In June of 2013 Cisco released the newest member of the ISR family, the ISR4451-X router (Cisco –  blog post).  At that time it was the only model in the ISR44xx line, but today it now has some new siblings.  Today, October 2, 2014, Cisco has introduced some companious, namely the ISR 4321, 4331, 4351, and 4431.
The below graphic from Cisco that shows the new line and the performance characteristcs of each.  You will note, for example, that the ISR4321 says 50–100 Mbps.  The base version of the device will support 50 Mbps, but to move to 100 Mbps on that box you just need a software license.  This will allow a network to grow with it needs without having to replace hardware, you will just have to add a license file.  Back in the ISR G1/G2 days we need to sometime replace hardwre in order to gain additional performance, but that is not the case with the ISR 4000 series.  Much of that comes thanks to Cisco using IOS-XE on these devices.  A quick blurb IOS-XE from the previous link is :

IOS XE retains the exact same look and feel of IOS, while providing enhanced future-proofing and improved functionality. In IOS XE, IOS 15.0 runs as a single daemon within a modern Linux operating system. Additional system functions now run as additional, separate processes in the host OS environment. The operation, support and management of IOS XE does not require re-training from classic IOS.

Multi-Core CPUs and SMP

Running IOS and other applications as separate processes also enables load balancing the multi-core CPU, allowing each process to use a different core. IOSd within the IOS XE environment supports multiple threads and multi-core CPUs.

Control Plane and Data Plane Separation

IOS XE introduces an opportunity to enable teams to now build drivers for new Data Plane ASICs outside the IOS instance and have them program to a set of standard APIs which in turn enforces Control Plane and Data Plane processing separation.

IOS XE accomplishes Control Plane / Data Plane separation through the introduction of the Forwarding and Feature Manager (FFM) and its standard interface to the Forwarding Engine Driver (FED). FFM provides a set of APIs to Control Plane processes. In turn, the FFM programs the Data Plane via the FED and maintains forwarding state for the system. The FED is the instantiation of the hardware driver for the Data Plane and is provided by the platform.

What is nice about this new ISR 4000 line, besides the performance increases, is that Cisco has reduced product line and reduced RU space.  When looking at Modular ISR Migratiion Paths graphic below, we can see that the Cisco 1921/2901 no roll into the ISR 4321; the 2911/2921 roll into the 4331; the 2951 is similiar to the 4351; the 3925/3945 roll to the 4431, and the 3925E/3945E roll to the 4451.  What is also nice, in case you have not noticed, that most of the 4400 line is either 1U or 2U in space, whereas much of the old 3900 line used 3U of space.  Reducing the network rack space is big in the data center where ever RU can sometimes count.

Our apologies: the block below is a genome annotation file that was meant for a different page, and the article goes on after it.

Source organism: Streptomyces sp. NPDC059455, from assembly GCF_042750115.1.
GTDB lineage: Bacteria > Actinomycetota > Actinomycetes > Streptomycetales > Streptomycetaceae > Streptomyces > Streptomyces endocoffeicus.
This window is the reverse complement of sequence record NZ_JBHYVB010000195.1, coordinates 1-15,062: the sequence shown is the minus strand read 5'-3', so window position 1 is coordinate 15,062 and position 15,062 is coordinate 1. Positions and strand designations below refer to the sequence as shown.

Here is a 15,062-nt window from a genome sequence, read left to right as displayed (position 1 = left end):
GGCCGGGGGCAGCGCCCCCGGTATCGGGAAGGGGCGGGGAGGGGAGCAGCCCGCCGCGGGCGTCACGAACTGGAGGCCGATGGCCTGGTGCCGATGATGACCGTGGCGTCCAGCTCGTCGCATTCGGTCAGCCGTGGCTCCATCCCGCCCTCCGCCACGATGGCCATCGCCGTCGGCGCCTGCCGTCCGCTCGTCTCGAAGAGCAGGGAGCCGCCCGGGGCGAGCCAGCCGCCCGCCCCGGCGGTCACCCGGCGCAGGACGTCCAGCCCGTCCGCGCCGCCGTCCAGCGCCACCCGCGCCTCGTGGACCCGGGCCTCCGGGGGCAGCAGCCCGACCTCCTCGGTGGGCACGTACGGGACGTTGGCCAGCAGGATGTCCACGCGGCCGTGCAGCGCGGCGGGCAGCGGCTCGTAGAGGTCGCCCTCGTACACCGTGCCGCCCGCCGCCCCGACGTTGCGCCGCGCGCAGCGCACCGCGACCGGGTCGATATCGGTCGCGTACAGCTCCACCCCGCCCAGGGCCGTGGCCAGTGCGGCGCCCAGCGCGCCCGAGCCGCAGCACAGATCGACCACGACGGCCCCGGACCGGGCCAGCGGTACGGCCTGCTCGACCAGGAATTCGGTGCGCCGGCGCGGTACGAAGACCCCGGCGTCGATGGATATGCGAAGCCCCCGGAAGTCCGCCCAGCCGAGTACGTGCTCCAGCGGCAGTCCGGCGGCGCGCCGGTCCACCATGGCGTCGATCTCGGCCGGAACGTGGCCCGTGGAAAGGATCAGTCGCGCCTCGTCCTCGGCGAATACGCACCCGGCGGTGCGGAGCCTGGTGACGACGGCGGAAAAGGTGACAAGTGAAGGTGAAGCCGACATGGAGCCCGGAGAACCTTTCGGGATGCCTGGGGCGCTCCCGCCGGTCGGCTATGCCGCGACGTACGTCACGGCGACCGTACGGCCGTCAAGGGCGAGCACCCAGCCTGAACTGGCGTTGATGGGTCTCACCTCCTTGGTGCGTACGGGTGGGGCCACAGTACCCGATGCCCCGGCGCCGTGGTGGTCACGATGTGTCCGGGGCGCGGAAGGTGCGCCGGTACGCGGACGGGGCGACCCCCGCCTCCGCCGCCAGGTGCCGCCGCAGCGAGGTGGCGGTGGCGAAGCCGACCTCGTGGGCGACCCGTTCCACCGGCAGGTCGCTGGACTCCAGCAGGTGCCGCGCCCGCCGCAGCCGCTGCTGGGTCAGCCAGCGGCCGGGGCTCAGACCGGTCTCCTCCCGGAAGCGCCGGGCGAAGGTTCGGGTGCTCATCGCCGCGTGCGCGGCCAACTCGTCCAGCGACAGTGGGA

Looking at the read of the ISR4000 series one may notice a few things.  The big thing is that the Network Interface Modules (NIM) are larger than what we find on the ISR G1/G2 EHWIC.  That means that the old ISR G2 modules will not work in the new ISR 4000 line.  Some other key features of the ISR 4000 line are build-in managmenet interface, PoE+ capable ports (4451/4431 can hand out PoE+ without a module),  internal service cards for DSPs, and what really caught my attention –  On-line insertion and removal feature to chage cards.  There is now a software shutdown command for the card that will allow you to remove it.  I have not seen this demonstrated, but this is exciting!
When it comes to the models, the third number is the key to the number of slots.  The 4451 has 5 total slots, the 4431 has 3 total slots, the 4421 has 2 slots, and so on.  Keep that in mind when you are ordering and you will be able to know what you need quickly.
Below is a graphic of some of the connectivity options.  All the normal ones we use today are there, some of still on the roadmap for release, but all the old standards are there –  T1/T3/Ethernet, etc.  We also have support for all our voice functions throughout the whole ISR 4000 line (from the 4321 to the 4451), as well as support for UCS E-Series blaces and Switching modules. One new voice card for ISR 4000 router is a 2xFXS / 4xFXO card –  single card with all those ports!  No more taking up one EHWIC slot for FXS and one EHWIC for FXO! Another benifit of the larger NIM slot is increased density, for example there will be an 8–Port T1/E1 NIM module.
Since these are running IOS-XE, we also have the ability to take advantage of Service Virtualization.  Instead of having to have hardware to do your WAAS deployment, the router can take care of that in software.  For WAAS though you will need local storage, and for that Cisco has the NIM-SSD (1 or 2 200GB SSD), a NIM-HD that is a hot-swappable 500G or 1TB drive, and also a SSD-MSATA-200G drive that does not use a NIM slot –  this is for the 43xx series of ISR.  Today WAAS is available, but there are sure to be more VM Service Virtualization in the future (graphic shows Engery Wise).
For more information on Service Containers, below is a slideshare from Cisco Systems that will provide more information.


For some more information on the ISR4451-X router, you can watch a Techwise video: